Ohio Forestry Association, Inc. v. Sierra Club
523 U.S. 726 (1998)
- As part of the National
Forest Management Act (NFMA) the US Forest Service set up a Land and
Resource Management Plan for Wayne National Forest in Ohio.
- The plan regulated how
logging activities were to be conducted in the National Forest. It did
not grant any logging permits, but just set rules on how permits should
- The Sierra Club sued for an
injunction, claiming that the plan would result in clear-cutting and other
destructive logging activities.
- The Trial Court dismissed the
case. Sierra Club appealed.
- The Trial Court found that
the Forest Service had acted lawfully when they made the plan.
- The Appellate Court reversed.
The Forest Service appealed.
- The Appellate Court found
that the plan did favor clear-cutting and so was a violation of the NFMA.
- The US Supreme Court reversed
and dismissed the case.
- The US Supreme Court found
that there could be no judicial review unless there was a case or
- That's known as ripeness.
- In this case, no permits had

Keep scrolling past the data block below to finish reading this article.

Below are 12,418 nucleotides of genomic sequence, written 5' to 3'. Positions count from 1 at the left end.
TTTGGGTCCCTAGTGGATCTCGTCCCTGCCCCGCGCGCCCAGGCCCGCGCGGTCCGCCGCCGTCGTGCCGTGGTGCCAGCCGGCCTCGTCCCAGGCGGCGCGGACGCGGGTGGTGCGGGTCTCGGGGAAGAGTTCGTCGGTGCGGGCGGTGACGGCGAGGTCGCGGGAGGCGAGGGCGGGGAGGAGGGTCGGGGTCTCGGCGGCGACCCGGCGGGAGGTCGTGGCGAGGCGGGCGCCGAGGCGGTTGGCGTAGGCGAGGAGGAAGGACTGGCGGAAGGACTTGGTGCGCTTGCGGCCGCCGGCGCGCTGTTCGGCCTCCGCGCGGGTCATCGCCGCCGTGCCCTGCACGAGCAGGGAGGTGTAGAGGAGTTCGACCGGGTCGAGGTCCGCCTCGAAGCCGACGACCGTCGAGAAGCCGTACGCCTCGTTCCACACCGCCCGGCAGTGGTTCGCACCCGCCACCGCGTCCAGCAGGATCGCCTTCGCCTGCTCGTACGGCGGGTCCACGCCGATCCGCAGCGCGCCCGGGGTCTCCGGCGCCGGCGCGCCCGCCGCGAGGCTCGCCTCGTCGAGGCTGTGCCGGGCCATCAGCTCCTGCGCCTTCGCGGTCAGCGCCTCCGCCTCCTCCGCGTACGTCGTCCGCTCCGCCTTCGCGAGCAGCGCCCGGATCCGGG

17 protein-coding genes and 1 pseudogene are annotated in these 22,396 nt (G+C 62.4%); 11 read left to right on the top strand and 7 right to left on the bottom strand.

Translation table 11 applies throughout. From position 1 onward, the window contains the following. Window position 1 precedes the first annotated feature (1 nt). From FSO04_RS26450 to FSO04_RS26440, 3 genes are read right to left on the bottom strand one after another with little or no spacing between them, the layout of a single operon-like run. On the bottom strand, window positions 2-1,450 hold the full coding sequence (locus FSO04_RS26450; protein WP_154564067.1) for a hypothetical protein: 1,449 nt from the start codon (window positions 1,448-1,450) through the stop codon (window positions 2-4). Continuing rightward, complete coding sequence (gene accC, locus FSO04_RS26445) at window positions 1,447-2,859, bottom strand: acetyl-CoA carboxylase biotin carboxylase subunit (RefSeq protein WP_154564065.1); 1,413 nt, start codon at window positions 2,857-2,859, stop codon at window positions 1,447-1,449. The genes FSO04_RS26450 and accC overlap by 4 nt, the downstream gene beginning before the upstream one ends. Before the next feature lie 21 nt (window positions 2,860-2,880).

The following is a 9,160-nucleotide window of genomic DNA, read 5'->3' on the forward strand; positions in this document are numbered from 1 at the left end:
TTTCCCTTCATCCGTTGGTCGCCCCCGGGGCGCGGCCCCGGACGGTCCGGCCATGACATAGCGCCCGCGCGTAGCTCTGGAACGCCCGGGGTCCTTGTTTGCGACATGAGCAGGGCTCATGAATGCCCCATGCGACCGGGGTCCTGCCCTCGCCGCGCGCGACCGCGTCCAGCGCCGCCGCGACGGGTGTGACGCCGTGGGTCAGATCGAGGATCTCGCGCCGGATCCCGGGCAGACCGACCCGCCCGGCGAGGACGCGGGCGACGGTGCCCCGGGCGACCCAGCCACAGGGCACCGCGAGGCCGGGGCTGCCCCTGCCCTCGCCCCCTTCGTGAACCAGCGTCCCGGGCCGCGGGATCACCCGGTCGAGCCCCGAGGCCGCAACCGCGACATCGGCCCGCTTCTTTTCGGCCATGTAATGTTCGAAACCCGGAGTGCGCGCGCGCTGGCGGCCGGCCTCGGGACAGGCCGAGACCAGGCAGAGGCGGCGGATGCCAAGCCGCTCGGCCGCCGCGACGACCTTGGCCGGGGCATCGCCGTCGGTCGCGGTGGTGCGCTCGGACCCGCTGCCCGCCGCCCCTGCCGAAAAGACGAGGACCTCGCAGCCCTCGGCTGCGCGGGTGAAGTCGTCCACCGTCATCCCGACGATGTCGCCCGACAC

been issued, so there was no case or controversy. Therefore the case was not ripe for review.
- Basically, the Sierra Club
would have to wait until there was a site-specific action (like a
logging company actually getting a permit for clear-cutting) before they
- The basic idea behind the need
for ripeness is that until the harm
to the plaintiff is imminent (which may never actually happen), the courts
don't have enough facts to actually rule on the case.
- There are three
considerations a court should take into account to determine ripeness:
- Whether delayed review
would cause hardship to the plaintiffs,
- Whether judicial
intervention would inappropriately interfere with further administrative
- Whether the courts would
benefit from further factual development of the issued presented.
- See Abbott Laboratories
v. Gardner (387 U.S. 136 (1967)).